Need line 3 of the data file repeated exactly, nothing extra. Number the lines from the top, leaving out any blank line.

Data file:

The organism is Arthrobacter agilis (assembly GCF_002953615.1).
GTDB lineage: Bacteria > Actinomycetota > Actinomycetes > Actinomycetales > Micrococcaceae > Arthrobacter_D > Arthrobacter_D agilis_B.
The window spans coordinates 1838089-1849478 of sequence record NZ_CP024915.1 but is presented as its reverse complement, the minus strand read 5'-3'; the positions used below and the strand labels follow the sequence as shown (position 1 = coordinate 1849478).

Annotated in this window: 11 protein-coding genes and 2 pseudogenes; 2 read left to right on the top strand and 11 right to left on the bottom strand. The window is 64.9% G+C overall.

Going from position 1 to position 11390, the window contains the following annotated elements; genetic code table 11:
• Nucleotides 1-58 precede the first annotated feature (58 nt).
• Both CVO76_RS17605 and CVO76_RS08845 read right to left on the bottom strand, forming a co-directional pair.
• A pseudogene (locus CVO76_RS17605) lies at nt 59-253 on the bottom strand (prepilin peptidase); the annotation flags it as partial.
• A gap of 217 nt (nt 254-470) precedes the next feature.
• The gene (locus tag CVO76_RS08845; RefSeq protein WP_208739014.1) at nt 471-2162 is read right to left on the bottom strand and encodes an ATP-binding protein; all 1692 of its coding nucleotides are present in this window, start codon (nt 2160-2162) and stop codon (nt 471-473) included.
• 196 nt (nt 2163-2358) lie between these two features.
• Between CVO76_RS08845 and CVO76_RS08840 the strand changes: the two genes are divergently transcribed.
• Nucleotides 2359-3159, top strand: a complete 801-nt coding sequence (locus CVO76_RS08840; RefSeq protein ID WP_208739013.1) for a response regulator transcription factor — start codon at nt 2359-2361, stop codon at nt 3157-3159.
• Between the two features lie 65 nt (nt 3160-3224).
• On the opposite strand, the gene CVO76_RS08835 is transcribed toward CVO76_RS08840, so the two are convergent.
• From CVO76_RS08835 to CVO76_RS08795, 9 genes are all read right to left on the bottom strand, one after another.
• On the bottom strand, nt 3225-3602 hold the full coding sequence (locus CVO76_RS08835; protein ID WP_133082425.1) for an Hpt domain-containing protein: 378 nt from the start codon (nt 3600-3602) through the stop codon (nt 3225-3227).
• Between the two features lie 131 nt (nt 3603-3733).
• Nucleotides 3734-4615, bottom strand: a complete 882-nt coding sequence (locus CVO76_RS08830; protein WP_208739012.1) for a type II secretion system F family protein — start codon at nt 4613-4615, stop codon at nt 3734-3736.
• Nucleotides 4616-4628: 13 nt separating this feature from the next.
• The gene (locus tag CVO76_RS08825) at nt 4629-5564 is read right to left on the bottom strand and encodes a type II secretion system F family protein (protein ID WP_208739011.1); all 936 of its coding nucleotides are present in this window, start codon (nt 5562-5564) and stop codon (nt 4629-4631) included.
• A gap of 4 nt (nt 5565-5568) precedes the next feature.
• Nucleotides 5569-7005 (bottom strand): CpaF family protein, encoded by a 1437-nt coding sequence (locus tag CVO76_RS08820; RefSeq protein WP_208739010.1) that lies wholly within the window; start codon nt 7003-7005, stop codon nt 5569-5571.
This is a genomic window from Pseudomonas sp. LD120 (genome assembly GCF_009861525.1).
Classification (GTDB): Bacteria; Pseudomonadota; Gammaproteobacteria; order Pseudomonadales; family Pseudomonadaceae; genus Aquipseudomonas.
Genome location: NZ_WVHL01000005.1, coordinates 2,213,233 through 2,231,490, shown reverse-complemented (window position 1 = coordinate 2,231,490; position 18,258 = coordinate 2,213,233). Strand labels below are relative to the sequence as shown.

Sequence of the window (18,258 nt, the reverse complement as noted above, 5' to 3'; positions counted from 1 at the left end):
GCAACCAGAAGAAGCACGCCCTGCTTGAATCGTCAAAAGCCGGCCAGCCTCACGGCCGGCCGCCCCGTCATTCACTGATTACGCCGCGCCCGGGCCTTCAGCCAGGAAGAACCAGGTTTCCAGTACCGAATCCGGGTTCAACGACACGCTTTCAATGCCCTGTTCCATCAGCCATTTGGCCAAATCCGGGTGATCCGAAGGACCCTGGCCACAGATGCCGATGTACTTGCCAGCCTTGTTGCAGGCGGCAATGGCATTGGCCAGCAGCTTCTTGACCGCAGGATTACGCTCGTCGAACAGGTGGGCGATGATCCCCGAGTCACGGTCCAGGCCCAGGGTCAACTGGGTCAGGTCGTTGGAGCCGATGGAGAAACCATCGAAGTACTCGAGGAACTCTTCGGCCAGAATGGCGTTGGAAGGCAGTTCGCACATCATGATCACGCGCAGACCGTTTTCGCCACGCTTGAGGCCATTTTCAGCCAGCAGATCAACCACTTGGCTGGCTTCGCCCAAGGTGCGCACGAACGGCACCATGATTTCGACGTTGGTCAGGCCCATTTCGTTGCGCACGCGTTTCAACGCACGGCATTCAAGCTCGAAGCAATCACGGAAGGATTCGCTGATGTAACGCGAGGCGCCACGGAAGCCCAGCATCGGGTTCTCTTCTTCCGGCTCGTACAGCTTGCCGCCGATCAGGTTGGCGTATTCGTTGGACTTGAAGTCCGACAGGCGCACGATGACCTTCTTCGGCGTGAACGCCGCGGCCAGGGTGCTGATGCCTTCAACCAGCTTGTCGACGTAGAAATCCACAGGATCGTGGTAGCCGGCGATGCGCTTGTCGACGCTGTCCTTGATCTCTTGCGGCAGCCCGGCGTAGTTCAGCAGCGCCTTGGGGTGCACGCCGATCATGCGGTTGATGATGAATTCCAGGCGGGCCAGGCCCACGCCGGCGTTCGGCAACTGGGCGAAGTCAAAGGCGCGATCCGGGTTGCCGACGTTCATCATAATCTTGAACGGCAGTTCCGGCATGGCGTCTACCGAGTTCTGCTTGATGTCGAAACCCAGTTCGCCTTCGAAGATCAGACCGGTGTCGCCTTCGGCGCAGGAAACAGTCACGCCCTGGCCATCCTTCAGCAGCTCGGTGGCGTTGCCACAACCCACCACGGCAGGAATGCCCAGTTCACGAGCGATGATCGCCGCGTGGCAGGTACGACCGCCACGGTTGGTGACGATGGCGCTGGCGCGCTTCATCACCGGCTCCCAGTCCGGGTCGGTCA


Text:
The window spans coordinates 1838089-1849478 of sequence record NZ_CP024915.1 but is presented as its reverse complement, the minus strand read 5'-3'; the positions used below and the strand labels follow the sequence as shown (position 1 = coordinate 1849478).